When Rick and I joined forces, his boys were quite young. That’s when we started the Christmas Eve cookie decorating tradition. I made the cut-outs ahead of time and after our dinner was tidied up, we’d get out the frosting and go to town. Some of the creations were artistic and elegant. Some were just obnoxious sugar bombs. The cookies would end up as dessert the next day, with some headed off to their mom, others shared with friends or neighbors.

Those boys are grown now and one even has two boys of his own. And we still do cookies. It may not be on “official” Christmas Eve. But we’ll gather at the table, cups filled with colorful frosting and enjoy our time together.

That’s the other thing. Traditions evolve over time. Families expand and we learn to “share” those we love with others. But we hold tight to the feelings, the essence of the holiday.

My Cleveland cousins started a new shopping tradition several years ago when getting presents for the extended family of 17 or more became a financial nightmare. With all the children as adults now, this became a fun, easy way to cut down expenses. Each person would get a one, five, ten, and twenty dollar gift that could go to a male or female. These would be exchanged by drawing numbers. They would draw a name for a special present in the thirty dollar zone for one person.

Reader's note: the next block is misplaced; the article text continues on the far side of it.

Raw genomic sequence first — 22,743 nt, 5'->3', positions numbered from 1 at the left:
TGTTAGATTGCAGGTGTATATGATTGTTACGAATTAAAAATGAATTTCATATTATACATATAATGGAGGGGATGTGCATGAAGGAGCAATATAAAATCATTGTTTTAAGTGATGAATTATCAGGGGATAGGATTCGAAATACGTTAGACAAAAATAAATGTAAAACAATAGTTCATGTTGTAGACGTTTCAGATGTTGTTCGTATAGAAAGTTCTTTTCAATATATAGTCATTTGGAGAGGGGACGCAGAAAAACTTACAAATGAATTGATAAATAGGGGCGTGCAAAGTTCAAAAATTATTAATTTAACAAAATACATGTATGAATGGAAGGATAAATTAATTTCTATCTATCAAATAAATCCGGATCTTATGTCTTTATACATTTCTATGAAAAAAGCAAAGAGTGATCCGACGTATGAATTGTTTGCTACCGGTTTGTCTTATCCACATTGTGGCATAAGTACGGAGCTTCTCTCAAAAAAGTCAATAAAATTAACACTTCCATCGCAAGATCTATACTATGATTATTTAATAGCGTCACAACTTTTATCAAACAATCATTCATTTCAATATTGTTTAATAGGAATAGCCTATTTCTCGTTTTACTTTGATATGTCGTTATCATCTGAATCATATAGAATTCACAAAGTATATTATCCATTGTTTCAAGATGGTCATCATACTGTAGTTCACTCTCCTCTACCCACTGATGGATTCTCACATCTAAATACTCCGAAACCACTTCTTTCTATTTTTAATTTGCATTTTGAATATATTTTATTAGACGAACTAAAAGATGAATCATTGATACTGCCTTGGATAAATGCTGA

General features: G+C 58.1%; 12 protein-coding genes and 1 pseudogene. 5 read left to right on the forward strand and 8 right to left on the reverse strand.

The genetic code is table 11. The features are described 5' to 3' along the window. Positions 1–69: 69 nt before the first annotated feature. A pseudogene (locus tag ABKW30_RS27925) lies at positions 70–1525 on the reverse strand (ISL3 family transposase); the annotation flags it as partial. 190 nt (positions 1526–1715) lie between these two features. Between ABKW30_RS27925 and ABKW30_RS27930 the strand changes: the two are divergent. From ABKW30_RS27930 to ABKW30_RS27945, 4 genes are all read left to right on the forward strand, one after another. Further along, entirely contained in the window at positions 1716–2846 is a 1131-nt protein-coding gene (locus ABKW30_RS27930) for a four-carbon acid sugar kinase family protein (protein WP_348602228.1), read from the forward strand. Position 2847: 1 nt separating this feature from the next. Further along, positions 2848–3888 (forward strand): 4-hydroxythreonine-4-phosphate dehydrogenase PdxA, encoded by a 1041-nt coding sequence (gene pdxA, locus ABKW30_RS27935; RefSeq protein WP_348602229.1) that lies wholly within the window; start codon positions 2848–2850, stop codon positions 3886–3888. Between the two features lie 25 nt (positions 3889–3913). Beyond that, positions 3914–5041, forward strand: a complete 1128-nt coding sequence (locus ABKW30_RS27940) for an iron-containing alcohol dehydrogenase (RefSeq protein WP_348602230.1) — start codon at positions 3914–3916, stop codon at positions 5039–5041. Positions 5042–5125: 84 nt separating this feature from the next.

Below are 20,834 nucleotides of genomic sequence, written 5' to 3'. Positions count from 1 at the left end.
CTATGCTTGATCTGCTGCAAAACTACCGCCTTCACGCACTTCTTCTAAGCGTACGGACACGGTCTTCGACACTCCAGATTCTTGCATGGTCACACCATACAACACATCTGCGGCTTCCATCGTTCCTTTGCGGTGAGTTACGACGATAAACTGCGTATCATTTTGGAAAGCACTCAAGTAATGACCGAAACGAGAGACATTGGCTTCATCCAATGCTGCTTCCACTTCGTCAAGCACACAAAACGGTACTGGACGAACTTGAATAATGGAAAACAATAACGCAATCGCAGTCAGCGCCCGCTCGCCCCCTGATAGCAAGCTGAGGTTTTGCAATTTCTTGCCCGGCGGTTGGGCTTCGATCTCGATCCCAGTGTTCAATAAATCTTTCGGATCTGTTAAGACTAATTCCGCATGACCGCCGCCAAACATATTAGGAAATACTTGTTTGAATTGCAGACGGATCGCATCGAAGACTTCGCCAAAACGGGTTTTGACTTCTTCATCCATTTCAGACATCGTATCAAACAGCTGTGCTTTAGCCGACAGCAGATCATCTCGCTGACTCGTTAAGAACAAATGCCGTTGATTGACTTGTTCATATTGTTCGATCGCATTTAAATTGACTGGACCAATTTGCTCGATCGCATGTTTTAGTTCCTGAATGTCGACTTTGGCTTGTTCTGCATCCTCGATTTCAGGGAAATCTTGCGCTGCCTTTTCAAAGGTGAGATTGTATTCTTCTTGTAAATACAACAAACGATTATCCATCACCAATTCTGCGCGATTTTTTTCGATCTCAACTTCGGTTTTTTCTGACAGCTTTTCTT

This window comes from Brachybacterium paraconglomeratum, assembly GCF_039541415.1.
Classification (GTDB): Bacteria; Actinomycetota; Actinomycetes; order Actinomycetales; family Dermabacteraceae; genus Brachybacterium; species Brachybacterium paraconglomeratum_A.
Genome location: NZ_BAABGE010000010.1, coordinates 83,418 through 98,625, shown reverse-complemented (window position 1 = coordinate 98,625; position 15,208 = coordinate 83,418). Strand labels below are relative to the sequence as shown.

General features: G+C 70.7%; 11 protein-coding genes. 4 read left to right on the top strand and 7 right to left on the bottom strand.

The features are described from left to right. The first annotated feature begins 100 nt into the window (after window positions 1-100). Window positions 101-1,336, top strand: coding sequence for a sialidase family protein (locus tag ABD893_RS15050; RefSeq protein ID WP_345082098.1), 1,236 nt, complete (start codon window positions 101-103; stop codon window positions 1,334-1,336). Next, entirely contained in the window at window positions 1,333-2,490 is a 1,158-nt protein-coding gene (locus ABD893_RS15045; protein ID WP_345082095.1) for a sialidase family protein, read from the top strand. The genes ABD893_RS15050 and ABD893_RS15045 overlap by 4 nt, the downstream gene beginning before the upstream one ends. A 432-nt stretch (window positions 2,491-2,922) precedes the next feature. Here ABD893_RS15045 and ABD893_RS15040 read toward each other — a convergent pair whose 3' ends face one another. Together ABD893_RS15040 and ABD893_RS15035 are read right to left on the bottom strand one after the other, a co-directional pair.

The exchange brought loads of laughs, the financial cost was significantly reduced (they used to all exchange!), and it was a fun challenge to find the right thing. (Dollar Tree certainly benefited from this!)

About fifteen years ago we started a tradition with another couple of choosing a holiday song as our theme for gift giving. We set a twenty-five dollar limit and pick a song. Sometimes we interpret literally (when we did “The Christmas Song” we both found “chestnuts” to roast on an open fire!). We’ve done “The Twelve Days of Christmas,” “Let it Snow!,” “White Christmas,” “Deck the Halls,” “Christmas Island,” “Jingle Bell Rock” and many others. The changing theme helps the concept never get old!